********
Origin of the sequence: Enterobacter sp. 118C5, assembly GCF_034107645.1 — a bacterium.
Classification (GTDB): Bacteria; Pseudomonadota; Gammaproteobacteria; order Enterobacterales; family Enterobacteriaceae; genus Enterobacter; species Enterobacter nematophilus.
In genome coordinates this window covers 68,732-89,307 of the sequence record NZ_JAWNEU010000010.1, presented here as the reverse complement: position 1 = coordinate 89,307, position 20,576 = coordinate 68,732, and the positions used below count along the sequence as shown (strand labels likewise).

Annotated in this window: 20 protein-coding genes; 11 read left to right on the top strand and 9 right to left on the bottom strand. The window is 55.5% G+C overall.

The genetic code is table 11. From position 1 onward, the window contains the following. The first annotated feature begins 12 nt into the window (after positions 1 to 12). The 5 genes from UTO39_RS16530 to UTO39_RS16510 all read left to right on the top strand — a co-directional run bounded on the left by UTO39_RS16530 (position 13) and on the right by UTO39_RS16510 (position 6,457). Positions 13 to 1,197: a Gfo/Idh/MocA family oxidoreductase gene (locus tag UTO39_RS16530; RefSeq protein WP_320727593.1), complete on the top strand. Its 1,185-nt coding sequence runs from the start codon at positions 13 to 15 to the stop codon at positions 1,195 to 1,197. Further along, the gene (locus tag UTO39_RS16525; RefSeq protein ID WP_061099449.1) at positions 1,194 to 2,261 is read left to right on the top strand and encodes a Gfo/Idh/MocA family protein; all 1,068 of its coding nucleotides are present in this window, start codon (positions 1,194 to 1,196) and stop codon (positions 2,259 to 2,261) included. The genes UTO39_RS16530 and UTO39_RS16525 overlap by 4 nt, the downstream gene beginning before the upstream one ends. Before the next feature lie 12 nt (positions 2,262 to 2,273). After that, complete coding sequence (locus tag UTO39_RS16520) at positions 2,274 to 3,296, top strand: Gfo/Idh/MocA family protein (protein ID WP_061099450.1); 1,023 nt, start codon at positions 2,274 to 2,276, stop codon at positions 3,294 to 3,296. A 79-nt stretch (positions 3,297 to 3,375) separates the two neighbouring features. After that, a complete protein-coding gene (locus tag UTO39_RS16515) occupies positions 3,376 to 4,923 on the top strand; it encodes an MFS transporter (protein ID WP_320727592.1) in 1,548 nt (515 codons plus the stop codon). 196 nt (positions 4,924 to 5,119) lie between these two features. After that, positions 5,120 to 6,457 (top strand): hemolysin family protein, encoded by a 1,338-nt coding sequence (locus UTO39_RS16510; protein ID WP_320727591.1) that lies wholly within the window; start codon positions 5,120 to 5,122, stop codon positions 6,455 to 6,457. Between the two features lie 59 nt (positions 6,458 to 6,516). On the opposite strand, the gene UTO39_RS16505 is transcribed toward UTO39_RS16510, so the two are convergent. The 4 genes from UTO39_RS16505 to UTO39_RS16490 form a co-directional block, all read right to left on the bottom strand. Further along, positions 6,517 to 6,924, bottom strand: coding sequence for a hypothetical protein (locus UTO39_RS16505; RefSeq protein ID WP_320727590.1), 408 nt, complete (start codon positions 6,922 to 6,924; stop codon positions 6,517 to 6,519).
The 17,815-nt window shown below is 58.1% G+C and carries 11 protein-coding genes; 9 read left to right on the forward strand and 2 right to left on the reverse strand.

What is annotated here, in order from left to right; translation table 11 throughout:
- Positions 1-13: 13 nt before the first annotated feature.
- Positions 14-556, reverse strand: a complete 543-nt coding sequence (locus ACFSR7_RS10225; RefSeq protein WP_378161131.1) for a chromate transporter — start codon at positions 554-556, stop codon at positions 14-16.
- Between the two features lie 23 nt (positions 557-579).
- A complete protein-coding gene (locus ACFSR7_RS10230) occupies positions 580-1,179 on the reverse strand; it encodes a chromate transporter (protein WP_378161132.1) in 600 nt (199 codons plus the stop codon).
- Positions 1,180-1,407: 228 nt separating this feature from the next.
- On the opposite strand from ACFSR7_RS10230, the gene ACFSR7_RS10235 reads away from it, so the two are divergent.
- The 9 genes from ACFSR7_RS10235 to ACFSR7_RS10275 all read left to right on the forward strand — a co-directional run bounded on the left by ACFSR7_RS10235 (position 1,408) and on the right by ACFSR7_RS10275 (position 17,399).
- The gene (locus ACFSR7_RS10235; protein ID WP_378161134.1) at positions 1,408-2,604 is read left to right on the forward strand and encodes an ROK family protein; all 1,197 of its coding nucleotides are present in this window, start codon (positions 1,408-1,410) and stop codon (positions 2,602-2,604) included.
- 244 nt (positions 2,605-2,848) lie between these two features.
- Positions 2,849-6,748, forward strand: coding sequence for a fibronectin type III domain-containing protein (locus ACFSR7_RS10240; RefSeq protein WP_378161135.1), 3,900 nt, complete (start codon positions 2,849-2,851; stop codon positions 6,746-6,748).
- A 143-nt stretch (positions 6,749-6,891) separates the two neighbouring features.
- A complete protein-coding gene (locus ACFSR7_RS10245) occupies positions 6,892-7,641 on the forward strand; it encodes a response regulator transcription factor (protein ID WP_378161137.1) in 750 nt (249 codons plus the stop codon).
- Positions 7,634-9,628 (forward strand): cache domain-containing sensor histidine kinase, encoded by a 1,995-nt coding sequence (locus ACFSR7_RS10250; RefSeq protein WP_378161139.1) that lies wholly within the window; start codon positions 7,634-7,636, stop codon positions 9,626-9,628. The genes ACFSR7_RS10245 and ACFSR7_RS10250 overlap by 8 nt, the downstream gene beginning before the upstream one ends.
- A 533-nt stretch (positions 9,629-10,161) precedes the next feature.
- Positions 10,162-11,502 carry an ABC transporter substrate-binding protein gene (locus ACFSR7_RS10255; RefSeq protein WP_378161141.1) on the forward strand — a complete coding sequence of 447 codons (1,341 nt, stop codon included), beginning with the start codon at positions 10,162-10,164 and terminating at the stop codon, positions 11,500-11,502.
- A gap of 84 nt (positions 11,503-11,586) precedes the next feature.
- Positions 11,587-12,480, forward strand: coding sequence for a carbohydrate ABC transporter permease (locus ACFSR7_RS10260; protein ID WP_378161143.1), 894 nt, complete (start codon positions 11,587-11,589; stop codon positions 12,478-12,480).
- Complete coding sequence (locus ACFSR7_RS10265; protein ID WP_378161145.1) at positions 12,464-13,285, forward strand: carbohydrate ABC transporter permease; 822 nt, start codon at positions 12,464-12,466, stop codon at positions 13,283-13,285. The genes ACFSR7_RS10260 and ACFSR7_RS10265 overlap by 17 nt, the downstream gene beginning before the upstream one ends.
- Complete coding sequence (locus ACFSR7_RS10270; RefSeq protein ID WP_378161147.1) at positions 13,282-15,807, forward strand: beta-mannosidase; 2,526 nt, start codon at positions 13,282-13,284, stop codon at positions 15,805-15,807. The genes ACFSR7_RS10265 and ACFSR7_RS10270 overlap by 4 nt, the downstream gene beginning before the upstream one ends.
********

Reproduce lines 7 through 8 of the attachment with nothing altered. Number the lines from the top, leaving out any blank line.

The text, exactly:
What is annotated here, in order from left to right; translation table 11 throughout:
- Positions 1-13: 13 nt before the first annotated feature.